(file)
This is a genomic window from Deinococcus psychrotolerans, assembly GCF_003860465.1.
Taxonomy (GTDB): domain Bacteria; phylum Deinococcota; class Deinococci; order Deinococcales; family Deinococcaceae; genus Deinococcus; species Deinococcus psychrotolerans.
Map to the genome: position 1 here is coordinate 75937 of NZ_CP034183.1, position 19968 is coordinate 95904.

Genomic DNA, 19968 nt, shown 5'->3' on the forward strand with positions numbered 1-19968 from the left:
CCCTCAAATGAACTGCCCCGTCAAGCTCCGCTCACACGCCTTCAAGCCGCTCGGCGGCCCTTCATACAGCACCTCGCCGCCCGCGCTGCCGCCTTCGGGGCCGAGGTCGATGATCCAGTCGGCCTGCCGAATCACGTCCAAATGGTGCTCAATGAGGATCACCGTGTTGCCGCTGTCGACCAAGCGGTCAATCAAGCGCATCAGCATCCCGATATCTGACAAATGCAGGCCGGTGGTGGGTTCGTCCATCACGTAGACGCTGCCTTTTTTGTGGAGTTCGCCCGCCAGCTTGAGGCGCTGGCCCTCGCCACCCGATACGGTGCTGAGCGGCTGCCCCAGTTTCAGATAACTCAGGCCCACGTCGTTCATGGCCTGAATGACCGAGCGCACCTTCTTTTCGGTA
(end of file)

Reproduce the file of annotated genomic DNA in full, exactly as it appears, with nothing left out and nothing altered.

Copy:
This is a genomic window from Deinococcus psychrotolerans, assembly GCF_003860465.1.
Taxonomy (GTDB): domain Bacteria; phylum Deinococcota; class Deinococci; order Deinococcales; family Deinococcaceae; genus Deinococcus; species Deinococcus psychrotolerans.
Map to the genome: position 1 here is coordinate 75937 of NZ_CP034183.1, position 19968 is coordinate 95904.

Genomic DNA, 19968 nt, shown 5'->3' on the forward strand with positions numbered 1-19968 from the left:
CCCTCAAATGAACTGCCCCGTCAAGCTCCGCTCACACGCCTTCAAGCCGCTCGGCGGCCCTTCATACAGCACCTCGCCGCCCGCGCTGCCGCCTTCGGGGCCGAGGTCGATGATCCAGTCGGCCTGCCGAATCACGTCCAAATGGTGCTCAATGAGGATCACCGTGTTGCCGCTGTCGACCAAGCGGTCAATCAAGCGCATCAGCATCCCGATATCTGACAAATGCAGGCCGGTGGTGGGTTCGTCCATCACGTAGACGCTGCCTTTTTTGTGGAGTTCGCCCGCCAGCTTGAGGCGCTGGCCCTCGCCACCCGATACGGTGCTGAGCGGCTGCCCCAGTTTCAGATAACTCAGGCCCACGTCGTTCATGGCCTGAATGACCGAGCGCACCTTCTTTTCGGTA